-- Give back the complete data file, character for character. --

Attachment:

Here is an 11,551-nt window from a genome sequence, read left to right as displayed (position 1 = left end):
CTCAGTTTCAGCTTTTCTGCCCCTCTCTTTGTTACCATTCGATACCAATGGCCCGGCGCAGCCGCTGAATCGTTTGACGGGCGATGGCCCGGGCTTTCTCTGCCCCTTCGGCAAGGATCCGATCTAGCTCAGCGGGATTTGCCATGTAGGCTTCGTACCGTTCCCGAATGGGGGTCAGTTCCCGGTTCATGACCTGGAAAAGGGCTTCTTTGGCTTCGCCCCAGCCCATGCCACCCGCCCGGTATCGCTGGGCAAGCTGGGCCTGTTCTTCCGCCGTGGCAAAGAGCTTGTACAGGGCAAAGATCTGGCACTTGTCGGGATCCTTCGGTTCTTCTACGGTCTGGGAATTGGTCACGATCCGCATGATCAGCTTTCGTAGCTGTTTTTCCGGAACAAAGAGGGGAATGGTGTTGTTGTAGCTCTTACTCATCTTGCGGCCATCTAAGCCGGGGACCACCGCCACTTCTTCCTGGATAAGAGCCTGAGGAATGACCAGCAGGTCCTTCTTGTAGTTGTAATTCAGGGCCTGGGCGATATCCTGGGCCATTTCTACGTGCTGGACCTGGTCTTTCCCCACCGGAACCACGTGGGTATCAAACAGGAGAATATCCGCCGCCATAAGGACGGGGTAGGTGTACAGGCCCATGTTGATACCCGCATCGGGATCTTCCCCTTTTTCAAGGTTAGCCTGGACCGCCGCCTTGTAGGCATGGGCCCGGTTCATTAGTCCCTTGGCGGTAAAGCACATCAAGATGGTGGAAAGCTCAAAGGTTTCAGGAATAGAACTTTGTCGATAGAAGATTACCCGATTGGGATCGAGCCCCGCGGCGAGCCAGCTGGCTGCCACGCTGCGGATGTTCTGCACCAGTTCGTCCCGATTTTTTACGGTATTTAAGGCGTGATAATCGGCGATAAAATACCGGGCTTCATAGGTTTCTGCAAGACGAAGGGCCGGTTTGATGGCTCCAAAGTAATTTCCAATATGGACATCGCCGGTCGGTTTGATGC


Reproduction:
Here is an 11,551-nt window from a genome sequence, read left to right as displayed (position 1 = left end):
CTCAGTTTCAGCTTTTCTGCCCCTCTCTTTGTTACCATTCGATACCAATGGCCCGGCGCAGCCGCTGAATCGTTTGACGGGCGATGGCCCGGGCTTTCTCTGCCCCTTCGGCAAGGATCCGATCTAGCTCAGCGGGATTTGCCATGTAGGCTTCGTACCGTTCCCGAATGGGGGTCAGTTCCCGGTTCATGACCTGGAAAAGGGCTTCTTTGGCTTCGCCCCAGCCCATGCCACCCGCCCGGTATCGCTGGGCAAGCTGGGCCTGTTCTTCCGCCGTGGCAAAGAGCTTGTACAGGGCAAAGATCTGGCACTTGTCGGGATCCTTCGGTTCTTCTACGGTCTGGGAATTGGTCACGATCCGCATGATCAGCTTTCGTAGCTGTTTTTCCGGAACAAAGAGGGGAATGGTGTTGTTGTAGCTCTTACTCATCTTGCGGCCATCTAAGCCGGGGACCACCGCCACTTCTTCCTGGATAAGAGCCTGAGGAATGACCAGCAGGTCCTTCTTGTAGTTGTAATTCAGGGCCTGGGCGATATCCTGGGCCATTTCTACGTGCTGGACCTGGTCTTTCCCCACCGGAACCACGTGGGTATCAAACAGGAGAATATCCGCCGCCATAAGGACGGGGTAGGTGTACAGGCCCATGTTGATACCCGCATCGGGATCTTCCCCTTTTTCAAGGTTAGCCTGGACCGCCGCCTTGTAGGCATGGGCCCGGTTCATTAGTCCCTTGGCGGTAAAGCACATCAAGATGGTGGAAAGCTCAAAGGTTTCAGGAATAGAACTTTGTCGATAGAAGATTACCCGATTGGGATCGAGCCCCGCGGCGAGCCAGCTGGCTGCCACGCTGCGGATGTTCTGCACCAGTTCGTCCCGATTTTTTACGGTATTTAAGGCGTGATAATCGGCGATAAAATACCGGGCTTCATAGGTTTCTGCAAGACGAAGGGCCGGTTTGATGGCTCCAAAGTAATTTCCAATATGGACATCGCCGGTCGGTTTGATGC